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How much is too much when it comes to youth sport?

How much is too much when it comes to youth sport?

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Temepara Bailey on why young people shouldn’t specialise too soon

A considerable amount of evidence has demonstrated that most athletes who have the opportunity to play a range of sports in their youth are more likely to achieve an elite level of performance in sport.

Elite athletes with multisport backgrounds often speak about how exposure to different sports as a child helped them develop skills and exposed them to different movement patterns that when transferred into the sport that they focused on later in life, supported them to excel. Elite athletes also discuss how playing a variety of sports means they picked up valuable lessons through different coaches, teammates and cultures, which helped them be much more adaptable later in life.

Silver Ferns legend Temepara Bailey is no exception. Growing up she dabbled in gymnastics, netball, touch, volleyball and basketball.

Bailey retired from international netball at the age of 35, having played in 89 test matches for the Silver Ferns including their sensational win against Australia in the final of the 2003 Netball World Championships.

“Playing a lot of sports when I was younger has definitely helped my career as a netballer. Just the different skills you get… it’s also helped the longevity that I’ve had in my career because playing different sport obviously offers different body movements and uses your whole body in different ways.”

Bailey wasn’t alone in her rich sporting upbringing, reeling off the names of fellow players who also played other sports or chose to specialise in netball at a later age.

“Through my career I wasn’t the only one that played another sport competitively. We had Belinda Colling and Donna Loffhagen who played basketball. Anna Scarlett who was into volleyball. Liana Leota who was in the New Zealand touch team as well. Look at the way they play the game – they are just so explosive, innovative, instinctive. I think the New Zealand style of game is about flair and that flair comes from experiencing different sports and skill level that’s combined into one and it’s just like, wow.”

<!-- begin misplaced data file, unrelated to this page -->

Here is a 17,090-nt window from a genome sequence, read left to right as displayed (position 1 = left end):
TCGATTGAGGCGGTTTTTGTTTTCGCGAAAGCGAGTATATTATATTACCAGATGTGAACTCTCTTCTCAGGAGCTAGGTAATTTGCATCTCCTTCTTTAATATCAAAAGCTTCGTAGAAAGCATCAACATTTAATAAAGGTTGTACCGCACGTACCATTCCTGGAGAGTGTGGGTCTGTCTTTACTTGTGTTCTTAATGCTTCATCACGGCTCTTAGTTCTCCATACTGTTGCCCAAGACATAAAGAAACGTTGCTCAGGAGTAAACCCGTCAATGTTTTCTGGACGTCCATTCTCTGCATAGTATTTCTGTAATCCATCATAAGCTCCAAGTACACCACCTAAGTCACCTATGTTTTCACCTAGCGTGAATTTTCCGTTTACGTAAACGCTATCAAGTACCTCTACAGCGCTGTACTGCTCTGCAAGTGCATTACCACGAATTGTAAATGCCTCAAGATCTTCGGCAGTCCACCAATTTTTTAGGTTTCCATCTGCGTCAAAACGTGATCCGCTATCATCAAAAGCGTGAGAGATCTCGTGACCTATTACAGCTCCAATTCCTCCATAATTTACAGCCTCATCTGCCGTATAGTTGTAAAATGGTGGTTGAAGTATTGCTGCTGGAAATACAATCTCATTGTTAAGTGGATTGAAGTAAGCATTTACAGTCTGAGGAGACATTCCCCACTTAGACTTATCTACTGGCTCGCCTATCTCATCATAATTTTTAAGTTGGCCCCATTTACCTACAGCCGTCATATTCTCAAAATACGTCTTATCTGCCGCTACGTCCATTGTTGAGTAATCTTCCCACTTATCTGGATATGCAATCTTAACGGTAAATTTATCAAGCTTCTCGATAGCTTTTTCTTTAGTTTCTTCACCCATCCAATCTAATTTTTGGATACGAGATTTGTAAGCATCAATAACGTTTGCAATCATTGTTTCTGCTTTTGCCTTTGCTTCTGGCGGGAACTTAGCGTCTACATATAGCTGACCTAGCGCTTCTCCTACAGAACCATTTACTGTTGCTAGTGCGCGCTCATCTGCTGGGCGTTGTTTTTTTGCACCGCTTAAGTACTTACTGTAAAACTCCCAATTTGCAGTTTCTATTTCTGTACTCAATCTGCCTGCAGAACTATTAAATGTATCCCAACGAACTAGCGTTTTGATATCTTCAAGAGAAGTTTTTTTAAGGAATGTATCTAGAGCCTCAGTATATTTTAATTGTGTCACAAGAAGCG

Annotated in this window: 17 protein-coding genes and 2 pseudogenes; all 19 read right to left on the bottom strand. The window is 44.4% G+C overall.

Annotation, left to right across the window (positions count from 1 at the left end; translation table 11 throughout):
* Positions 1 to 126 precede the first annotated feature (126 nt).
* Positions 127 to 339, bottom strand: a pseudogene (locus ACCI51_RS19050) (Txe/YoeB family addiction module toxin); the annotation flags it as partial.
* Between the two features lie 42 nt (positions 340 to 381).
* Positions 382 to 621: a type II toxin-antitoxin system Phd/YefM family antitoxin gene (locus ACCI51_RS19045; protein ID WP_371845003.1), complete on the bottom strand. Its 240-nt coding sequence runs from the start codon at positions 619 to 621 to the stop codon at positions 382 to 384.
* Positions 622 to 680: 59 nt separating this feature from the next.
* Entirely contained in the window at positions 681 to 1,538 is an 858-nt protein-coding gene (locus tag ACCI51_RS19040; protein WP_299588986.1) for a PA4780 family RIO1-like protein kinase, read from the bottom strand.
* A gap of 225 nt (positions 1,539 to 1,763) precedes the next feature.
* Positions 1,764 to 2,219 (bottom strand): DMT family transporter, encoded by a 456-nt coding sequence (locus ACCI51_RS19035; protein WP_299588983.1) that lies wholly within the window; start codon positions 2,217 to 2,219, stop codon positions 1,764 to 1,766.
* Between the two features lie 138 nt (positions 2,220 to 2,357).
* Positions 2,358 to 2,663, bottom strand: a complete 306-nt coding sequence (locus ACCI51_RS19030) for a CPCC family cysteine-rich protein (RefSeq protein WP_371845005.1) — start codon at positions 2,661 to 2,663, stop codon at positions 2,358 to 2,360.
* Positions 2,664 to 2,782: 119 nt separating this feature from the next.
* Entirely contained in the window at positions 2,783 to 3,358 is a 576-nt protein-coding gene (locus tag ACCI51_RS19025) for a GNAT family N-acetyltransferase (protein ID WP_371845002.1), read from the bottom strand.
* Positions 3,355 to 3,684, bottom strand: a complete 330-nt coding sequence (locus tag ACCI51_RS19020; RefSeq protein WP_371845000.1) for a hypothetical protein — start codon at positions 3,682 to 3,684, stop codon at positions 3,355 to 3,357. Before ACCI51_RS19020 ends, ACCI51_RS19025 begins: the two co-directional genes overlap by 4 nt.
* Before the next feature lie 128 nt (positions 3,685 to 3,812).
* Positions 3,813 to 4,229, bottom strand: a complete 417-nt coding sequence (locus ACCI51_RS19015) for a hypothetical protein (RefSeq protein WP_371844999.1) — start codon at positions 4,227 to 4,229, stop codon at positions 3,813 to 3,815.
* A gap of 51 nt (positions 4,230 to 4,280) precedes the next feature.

As a coach Bailey understands the drive that parents have to encourage their children to specialise in the sport they show talent in, a myth has been engrained in our sporting culture.

“I would say to parents and coaches who want the kids to specialise, just don’t do it. Don’t do it. Let them go out there and play a lot of different sports. I know from experience that you actually gain a lot more skills and skills that you won’t get taught in that specialised sport.

”As a parent, coach, administrator to any sport, it’s our responsibility to give these kids opportunities. We need to let them be kids and choose what they want to do, and obviously be there for a guideline, but give them the opportunity to experience different skills and sports. And not just on the field, you also get off-field things that you get with different sports.”

Part of the process, she says, is putting aside our own adult expectations and taking time to listen to what young people want and what motivates them.

“If we’re saying to our kids, go out there and play what you want and be who you want, we need to understand who they are. Because sometimes as coaches we don’t understand our players and what makes them tick – what they like, what they don’t like. We need to be a lot better at that as coaches, but also as parents too.”

“One of the key things I love to do is to get to know my players – on and off the court. That’s the time you find gold.”

Outside of understanding a young person’s motivation and desires, it’s important we challenge our own notions of success.

“What is success in the younger generation? It could be different for every child or kid that’s playing out there. It could be turning up, it could be making a new friend, it could be having the oranges on the sideline afterwards, playing for the team next year.

“One of the myths out there is winning is the be-all and end-all. I disagree. I think there’s part, especially in the higher teams, where winning is in the back of your mind and it’s part of the process. But at a younger age, winning can come in all different forms. I think we see winning as you win or lose a game. Winning for a child can be ‘oh, I caught the ball’ or ‘I managed to pass to someone’ or ‘I ran off really quickly’.

“Winning comes in different forms. As New Zealanders and passionate coaches and parents we want everything for our kids. But we get that definition of winning wrong sometimes.”

Bailey hopes that the Keep up with the play campaign will challenge adults to rethink their own roles, expectations and behaviour. She is passionate about improving sporting experiences for young people, using sport as a driver for positive change in the health and wellbeing of young people and our country.

“My hope for the future, looking ahead 10 years and being involved in this public awareness campaign, is that we’re going to have a lot of kids involved in sport, and it doesn’t matter what sport it is, they are just involved. Also, that we have healthier happier kids in our country. And when we get to start that pyramid to the top, that the skill level is going to be out of this world and we are going to be world leaders going forward.”

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